Objective As elderly parents today will share a longer life with their children than ever before, the spillover effects of children’s human capital on parents’ well-being become increasingly important. This study investigated whether children’s schooling leads parents to give up smoking and whether the effects were moderated by their education or child–parent contact frequency.
Methods Using data from the China Health and Retirement Longitudinal Study, we conducted an instrumental variable (IV) analysis using China’s compulsory schooling reform in the 1980s as a natural experiment.
Results The IV estimates suggest that elderly parents of more highly educated children are more likely to quit smoking. Moreover, the effects are more significant among parents who had not finished primary school and also slightly stronger among parents who live close to their children or meet their children frequently.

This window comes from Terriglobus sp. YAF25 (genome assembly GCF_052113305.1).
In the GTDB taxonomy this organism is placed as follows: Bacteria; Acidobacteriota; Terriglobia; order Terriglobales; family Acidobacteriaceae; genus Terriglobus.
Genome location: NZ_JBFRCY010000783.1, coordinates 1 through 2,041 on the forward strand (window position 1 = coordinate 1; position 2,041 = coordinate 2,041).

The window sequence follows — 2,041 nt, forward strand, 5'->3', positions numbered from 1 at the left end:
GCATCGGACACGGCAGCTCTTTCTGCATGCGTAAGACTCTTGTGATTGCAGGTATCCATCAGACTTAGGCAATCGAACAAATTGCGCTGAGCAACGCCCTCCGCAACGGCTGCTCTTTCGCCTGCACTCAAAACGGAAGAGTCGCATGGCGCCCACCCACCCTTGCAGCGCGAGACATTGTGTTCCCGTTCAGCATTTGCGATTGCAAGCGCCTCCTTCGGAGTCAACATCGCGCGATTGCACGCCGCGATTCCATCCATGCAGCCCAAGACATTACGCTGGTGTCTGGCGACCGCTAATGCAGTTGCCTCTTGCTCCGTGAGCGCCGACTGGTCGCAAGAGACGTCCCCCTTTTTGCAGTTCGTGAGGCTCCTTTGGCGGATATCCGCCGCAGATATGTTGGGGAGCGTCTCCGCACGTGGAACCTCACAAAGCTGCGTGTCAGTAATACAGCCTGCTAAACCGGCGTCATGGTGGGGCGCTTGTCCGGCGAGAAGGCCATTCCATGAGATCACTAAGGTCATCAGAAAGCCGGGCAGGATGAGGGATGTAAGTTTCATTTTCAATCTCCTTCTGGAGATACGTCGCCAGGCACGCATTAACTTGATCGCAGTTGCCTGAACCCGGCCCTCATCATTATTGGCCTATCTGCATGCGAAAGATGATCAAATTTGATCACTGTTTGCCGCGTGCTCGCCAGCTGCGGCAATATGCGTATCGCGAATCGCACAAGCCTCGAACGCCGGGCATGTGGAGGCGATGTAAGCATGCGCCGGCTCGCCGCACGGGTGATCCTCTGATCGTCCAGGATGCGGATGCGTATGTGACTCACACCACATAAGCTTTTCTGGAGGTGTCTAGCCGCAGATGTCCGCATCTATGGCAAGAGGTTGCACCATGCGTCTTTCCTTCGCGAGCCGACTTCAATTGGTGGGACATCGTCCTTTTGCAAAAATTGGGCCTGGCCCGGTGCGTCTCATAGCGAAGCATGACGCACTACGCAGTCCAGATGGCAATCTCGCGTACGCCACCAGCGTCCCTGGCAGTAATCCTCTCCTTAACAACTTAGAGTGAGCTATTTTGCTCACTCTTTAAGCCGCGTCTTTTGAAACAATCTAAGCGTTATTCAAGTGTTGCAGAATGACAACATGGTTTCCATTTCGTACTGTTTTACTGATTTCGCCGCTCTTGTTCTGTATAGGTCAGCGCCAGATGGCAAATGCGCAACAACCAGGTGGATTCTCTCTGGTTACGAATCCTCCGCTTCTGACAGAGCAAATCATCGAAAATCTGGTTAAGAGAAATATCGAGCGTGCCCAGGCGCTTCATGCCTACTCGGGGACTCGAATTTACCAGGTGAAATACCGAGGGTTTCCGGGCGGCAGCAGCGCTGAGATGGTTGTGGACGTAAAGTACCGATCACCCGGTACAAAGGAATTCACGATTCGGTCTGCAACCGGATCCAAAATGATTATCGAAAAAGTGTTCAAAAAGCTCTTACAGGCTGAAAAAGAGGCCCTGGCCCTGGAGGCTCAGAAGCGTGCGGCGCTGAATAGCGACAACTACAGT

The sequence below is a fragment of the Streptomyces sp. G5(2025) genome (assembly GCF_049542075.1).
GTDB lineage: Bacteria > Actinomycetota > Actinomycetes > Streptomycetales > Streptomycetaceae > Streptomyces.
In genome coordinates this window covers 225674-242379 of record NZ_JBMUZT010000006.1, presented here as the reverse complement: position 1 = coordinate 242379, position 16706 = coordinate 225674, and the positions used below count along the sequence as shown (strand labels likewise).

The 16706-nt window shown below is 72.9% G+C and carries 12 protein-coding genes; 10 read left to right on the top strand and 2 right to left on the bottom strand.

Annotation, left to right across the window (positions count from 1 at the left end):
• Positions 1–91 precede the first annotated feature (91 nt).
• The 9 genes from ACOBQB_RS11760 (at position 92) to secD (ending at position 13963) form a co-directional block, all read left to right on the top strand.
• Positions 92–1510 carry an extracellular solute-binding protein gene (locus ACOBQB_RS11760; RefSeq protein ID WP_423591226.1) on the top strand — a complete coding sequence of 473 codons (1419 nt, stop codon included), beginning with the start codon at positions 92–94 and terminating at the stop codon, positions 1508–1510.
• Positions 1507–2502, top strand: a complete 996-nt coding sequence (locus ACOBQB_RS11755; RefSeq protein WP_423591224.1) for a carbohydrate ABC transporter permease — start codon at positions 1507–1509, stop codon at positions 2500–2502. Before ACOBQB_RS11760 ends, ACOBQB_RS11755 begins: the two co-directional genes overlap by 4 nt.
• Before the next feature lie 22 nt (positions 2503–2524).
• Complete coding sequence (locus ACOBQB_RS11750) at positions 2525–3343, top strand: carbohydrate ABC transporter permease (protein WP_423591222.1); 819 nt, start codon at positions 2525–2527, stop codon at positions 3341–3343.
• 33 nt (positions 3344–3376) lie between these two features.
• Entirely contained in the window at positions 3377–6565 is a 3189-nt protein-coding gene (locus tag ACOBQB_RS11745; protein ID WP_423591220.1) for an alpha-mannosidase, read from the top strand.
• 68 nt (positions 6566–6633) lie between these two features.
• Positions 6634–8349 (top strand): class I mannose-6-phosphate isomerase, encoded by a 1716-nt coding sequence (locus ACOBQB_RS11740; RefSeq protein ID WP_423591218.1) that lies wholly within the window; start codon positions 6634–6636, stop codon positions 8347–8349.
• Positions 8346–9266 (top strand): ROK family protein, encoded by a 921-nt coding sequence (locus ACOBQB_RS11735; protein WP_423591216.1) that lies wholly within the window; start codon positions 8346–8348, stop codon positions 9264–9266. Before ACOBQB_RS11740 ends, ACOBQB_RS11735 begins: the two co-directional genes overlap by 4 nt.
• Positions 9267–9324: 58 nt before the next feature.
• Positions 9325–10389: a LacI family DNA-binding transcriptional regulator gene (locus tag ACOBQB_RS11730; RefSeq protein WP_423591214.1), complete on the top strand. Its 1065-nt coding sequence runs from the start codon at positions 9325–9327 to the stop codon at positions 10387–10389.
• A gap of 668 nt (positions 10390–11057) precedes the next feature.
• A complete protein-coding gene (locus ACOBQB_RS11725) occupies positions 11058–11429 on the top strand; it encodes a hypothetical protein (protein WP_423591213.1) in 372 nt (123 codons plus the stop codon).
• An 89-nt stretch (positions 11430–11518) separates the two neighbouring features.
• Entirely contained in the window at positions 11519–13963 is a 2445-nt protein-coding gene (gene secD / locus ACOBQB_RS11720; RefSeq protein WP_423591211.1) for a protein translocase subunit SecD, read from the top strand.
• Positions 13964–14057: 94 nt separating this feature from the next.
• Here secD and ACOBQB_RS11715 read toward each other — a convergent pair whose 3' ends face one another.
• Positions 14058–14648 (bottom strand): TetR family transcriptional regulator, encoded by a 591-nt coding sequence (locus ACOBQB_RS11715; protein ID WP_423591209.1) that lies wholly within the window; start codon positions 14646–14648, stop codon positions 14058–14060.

Discussion Our findings add to current evidence regarding spillover effects of education on smoking cessation. A child’s education may exert an impact through the spillover of health knowledge.
- health behaviour
- health inequalities
- social epidemiology
Data availability statement
Data are available in a public, open access repository. The data used for this study is mainly from China Health and Retirement Longitudinal Study, which is a large-sample survey managed by Peking University. The data are publicly available from the website: charls.pku.edu.cn.
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